Billy Bragg Tooth & Nail
I am quite a big fan of folk music in general and so of course am quite aware of Billy Bragg's presence within the genre. I have also had the privilege of seeing him a few times perform live at music festivals, and have always been impressed by him. That said, I did not own any of his records and only knew a handful of his songs. When his first studio album for 5 years 'Tooth & Nail' came out and was only £3.99 on Amazon as an MP3 download, I thought I would take a punt and get it.
By looking at the background to the album, it was apparently recorded in Pasadena and there is a rich sense of Americana and country influences to this record. I saw him a couple of years ago do a complete set of Woody Guthrie covers on the 100th anniversary of his birth so perhaps this is not a huge surprise that he has chosen to go in this direction for his newest album
The opening track 'January Song' is a case in point with this as it is littered with American references to sidewalks and bumper stickers as he wanders about his everyday life.
'No One Knows Nothing Anymore' refers to a growing feeling of unease and uncertainty in everyday. He starts by describing the search for the 'God particle' and then moves on to the financial crash and questions the futility of finding solace in finding answers and solutions - "What if there's no pot of gold to find/Only the blind leading the blind/". That said, he tries to make this an optimistic thing with a driving guitar riff and "Let's break it down and start again"
"Handyman Blues" is a gentle and simple return to his more satirical roots, where he humorously bemoans he lack of DIY skills but validates these with his artistic abilities "Don't be expecting me to put up shelves or build a garden shed/But I can write a song that tells the world how much I love you instead". I would recommend that you check out the official music video for this one as it is quite amusing and contains cameos from a number of famous comedians.
"I Ain't Got No Home' is a Woody Guthrie cover and the only non-original track on the album. It is well chosen as despite being popularised in the 1950's it still holds particular weight in these troubled financial times "The gambling man is rich/The working man is poor"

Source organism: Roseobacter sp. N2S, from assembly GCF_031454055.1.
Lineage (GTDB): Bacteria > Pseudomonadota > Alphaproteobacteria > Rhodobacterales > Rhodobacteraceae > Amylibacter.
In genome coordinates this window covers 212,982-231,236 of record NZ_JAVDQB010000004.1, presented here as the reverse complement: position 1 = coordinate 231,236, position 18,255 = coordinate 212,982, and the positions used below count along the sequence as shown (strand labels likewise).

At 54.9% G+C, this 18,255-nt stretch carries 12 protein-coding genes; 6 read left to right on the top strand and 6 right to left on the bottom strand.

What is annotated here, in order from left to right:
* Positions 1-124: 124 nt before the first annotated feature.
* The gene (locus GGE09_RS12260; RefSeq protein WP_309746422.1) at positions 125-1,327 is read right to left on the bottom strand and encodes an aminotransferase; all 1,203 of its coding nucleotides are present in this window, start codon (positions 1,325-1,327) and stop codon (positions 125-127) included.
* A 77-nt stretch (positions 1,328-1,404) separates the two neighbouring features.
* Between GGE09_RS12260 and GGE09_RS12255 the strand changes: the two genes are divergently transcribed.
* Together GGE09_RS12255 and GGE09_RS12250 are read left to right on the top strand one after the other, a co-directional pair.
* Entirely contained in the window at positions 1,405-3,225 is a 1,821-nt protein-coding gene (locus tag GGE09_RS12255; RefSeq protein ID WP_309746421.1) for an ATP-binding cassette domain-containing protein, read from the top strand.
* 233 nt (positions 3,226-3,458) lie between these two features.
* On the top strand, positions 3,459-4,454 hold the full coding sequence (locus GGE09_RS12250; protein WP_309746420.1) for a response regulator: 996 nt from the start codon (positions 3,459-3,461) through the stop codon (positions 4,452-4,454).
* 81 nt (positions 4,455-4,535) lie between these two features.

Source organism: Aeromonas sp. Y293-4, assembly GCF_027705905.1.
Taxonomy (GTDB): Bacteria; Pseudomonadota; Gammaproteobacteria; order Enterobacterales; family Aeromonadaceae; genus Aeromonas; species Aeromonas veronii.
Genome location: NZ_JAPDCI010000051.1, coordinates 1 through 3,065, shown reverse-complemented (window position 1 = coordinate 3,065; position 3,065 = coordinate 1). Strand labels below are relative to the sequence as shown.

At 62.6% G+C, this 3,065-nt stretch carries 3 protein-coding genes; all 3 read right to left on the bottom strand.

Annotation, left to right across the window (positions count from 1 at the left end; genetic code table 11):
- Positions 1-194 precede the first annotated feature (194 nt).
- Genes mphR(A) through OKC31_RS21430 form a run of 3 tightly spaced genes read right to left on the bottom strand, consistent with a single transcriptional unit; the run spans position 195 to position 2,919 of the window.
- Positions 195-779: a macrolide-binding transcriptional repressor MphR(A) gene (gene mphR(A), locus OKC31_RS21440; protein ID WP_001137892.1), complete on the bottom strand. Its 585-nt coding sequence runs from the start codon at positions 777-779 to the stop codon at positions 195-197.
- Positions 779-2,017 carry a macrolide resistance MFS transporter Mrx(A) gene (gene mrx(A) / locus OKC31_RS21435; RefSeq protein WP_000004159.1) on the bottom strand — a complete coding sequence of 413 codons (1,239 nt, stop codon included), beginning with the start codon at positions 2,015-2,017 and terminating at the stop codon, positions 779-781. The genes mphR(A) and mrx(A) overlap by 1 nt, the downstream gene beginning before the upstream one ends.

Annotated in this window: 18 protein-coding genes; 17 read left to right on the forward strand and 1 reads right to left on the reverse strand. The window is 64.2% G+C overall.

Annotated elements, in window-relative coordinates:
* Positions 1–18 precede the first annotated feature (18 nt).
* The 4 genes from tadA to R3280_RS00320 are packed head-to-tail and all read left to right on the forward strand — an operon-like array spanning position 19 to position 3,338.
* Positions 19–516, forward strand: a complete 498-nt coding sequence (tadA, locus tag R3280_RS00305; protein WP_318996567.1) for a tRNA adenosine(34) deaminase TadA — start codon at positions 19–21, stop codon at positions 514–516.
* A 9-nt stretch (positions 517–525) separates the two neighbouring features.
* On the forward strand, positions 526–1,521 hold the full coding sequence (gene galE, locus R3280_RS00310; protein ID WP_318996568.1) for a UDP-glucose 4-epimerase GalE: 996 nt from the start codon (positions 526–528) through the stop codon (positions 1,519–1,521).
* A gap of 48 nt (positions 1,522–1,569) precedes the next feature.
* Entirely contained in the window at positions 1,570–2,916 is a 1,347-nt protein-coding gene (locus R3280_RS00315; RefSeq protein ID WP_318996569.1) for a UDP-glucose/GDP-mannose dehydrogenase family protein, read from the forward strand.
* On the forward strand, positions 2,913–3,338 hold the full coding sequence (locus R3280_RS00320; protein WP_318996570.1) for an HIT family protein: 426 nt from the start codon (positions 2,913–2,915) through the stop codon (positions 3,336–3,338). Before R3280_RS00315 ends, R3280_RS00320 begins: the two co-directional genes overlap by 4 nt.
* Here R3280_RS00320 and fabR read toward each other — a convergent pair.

'Swallow My Pride' is an honest account of a tempestuous long-term relationship where the singer knows he is truly at fault but cannot bring himself to make amends. "I'm the man who makes you cry yourself to sleep/How can a man be strong if he can't even life a telephone and say he's sorry"
'Do Unto Others' is probably the most Americana track and has the basic premise of the "Do unto others as you would have them do to you" and makes references to the bible. I had to double check that this was not a cover as it felt as though it could have been another Woody Guthrie cover but no, it's an original track just with a very authentic 'old' feel.
'Goodbye, Goodbye' is the song of someone on their deathbed saying farewell to their nearest and dearest and is quite touching, not least because it was apparently inspired by the passing of Bragg's mother the previous year.
"There Will Be A Reckoning" sees Bragg as his rockiest, and has tinges of Springsteen and Tom Petty about it and tries to obtain some resolution for the actions of "the peddlers of hate.... And the politicians too/Who led us to this fate.".
"Chasing Rainbows" is possibly the most strictly country influenced tune on the album, both in its execution and in its subversion of common tropes and clichés in its lyrics "If you go chasing rainbows/then you're bound to end up getting wet"
"Your Name on my Tongue" is by far my favourite track on the album. It is a gentle emotive well-rounded track complete with heavy piano and soaring melody and is truly beautiful.
"Tomorrows Going to Be a Better Day" is a really nice closer, trying to find a gentle optimism, complete with upbeat whistling. "Tomorrow is going to Be a Better Day/We're Going To Make It That Way"
All in all, I really like this album and am very pleased with this being my first purchase from his pretty extensive back catalogue. There are no really weak tracks and a couple of really, really good ones.
Bragg is well known as a left-wing activist so it is no surprise that his first album since the advent of the coalition government and the financial crash would contain a lot of political undertones. Whilst these references are explicit, they do not over-egg anything else on the album, not least because the guy can write a good catchy tune that stays with you - so you definitely feel that you have got his point without being lectured out . Perhaps unsurprisingly he sounds impassioned and matter-of-fact about everything and tries not to get bogged down in overly pessimistic ways for the most part.
Whilst a bit of his distinctive 'Cockney' vocals come out at some points, for the most part he fully buys into the whole Americana/country side of it and brings out his gruffest vocals - this feels entirely appropriate and not at all forced which is great because it could feel quite fake and affected in the wrong hands.
I would highly recommend this album if you have even the slightest interest in Americana based folk or protest music (of which I think Bragg is still the leader). It is a solid, consistent well put together record with a lot of heart and it doesn't take many plays for the tunes and messages to stay with you without bashing you over the head with them.
Best tracks- Your Name on my Tongue, There will be a Reckoning, No one Knows Nothing Anymore.
Disc #1 Tracklisting
1 January Song
2 No One Knows Nothing Anymore
3 Handyman Blues
4 I Ain't Got No Home
5 Swallow My Pride
6 Do Unto Others
7 Over You
8 Goodbye, Goodbye
9 There Will Be A Reckoning
10 Chasing Rainbows
11 Your Name On My Tongue
12 Tomorrow's Going To Be A Better Day